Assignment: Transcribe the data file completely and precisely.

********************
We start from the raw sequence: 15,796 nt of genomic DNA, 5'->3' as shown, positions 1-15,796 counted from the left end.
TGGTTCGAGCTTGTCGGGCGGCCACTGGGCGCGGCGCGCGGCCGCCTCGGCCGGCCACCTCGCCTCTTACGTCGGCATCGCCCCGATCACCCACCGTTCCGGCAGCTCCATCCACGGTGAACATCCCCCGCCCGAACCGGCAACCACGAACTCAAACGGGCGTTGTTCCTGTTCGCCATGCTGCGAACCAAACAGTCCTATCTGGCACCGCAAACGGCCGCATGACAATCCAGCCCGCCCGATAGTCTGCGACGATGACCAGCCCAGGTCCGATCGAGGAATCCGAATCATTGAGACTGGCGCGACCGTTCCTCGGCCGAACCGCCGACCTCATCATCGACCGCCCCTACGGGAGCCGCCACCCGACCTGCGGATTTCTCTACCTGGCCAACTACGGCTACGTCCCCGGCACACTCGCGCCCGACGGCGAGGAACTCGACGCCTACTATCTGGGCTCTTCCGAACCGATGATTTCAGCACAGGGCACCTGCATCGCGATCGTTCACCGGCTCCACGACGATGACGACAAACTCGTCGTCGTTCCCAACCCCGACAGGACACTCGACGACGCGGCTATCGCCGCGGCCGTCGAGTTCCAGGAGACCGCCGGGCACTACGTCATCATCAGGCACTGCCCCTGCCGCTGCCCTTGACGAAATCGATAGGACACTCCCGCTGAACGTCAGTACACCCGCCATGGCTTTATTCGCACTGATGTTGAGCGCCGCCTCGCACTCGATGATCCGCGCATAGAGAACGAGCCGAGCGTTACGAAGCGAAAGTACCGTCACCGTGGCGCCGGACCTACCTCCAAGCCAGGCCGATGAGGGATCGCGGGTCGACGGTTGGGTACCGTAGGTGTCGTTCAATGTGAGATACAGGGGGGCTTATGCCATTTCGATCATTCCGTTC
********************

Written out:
We start from the raw sequence: 15,796 nt of genomic DNA, 5'->3' as shown, positions 1-15,796 counted from the left end.
TGGTTCGAGCTTGTCGGGCGGCCACTGGGCGCGGCGCGCGGCCGCCTCGGCCGGCCACCTCGCCTCTTACGTCGGCATCGCCCCGATCACCCACCGTTCCGGCAGCTCCATCCACGGTGAACATCCCCCGCCCGAACCGGCAACCACGAACTCAAACGGGCGTTGTTCCTGTTCGCCATGCTGCGAACCAAACAGTCCTATCTGGCACCGCAAACGGCCGCATGACAATCCAGCCCGCCCGATAGTCTGCGACGATGACCAGCCCAGGTCCGATCGAGGAATCCGAATCATTGAGACTGGCGCGACCGTTCCTCGGCCGAACCGCCGACCTCATCATCGACCGCCCCTACGGGAGCCGCCACCCGACCTGCGGATTTCTCTACCTGGCCAACTACGGCTACGTCCCCGGCACACTCGCGCCCGACGGCGAGGAACTCGACGCCTACTATCTGGGCTCTTCCGAACCGATGATTTCAGCACAGGGCACCTGCATCGCGATCGTTCACCGGCTCCACGACGATGACGACAAACTCGTCGTCGTTCCCAACCCCGACAGGACACTCGACGACGCGGCTATCGCCGCGGCCGTCGAGTTCCAGGAGACCGCCGGGCACTACGTCATCATCAGGCACTGCCCCTGCCGCTGCCCTTGACGAAATCGATAGGACACTCCCGCTGAACGTCAGTACACCCGCCATGGCTTTATTCGCACTGATGTTGAGCGCCGCCTCGCACTCGATGATCCGCGCATAGAGAACGAGCCGAGCGTTACGAAGCGAAAGTACCGTCACCGTGGCGCCGGACCTACCTCCAAGCCAGGCCGATGAGGGATCGCGGGTCGACGGTTGGGTACCGTAGGTGTCGTTCAATGTGAGATACAGGGGGGCTTATGCCATTTCGATCATTCCGTTC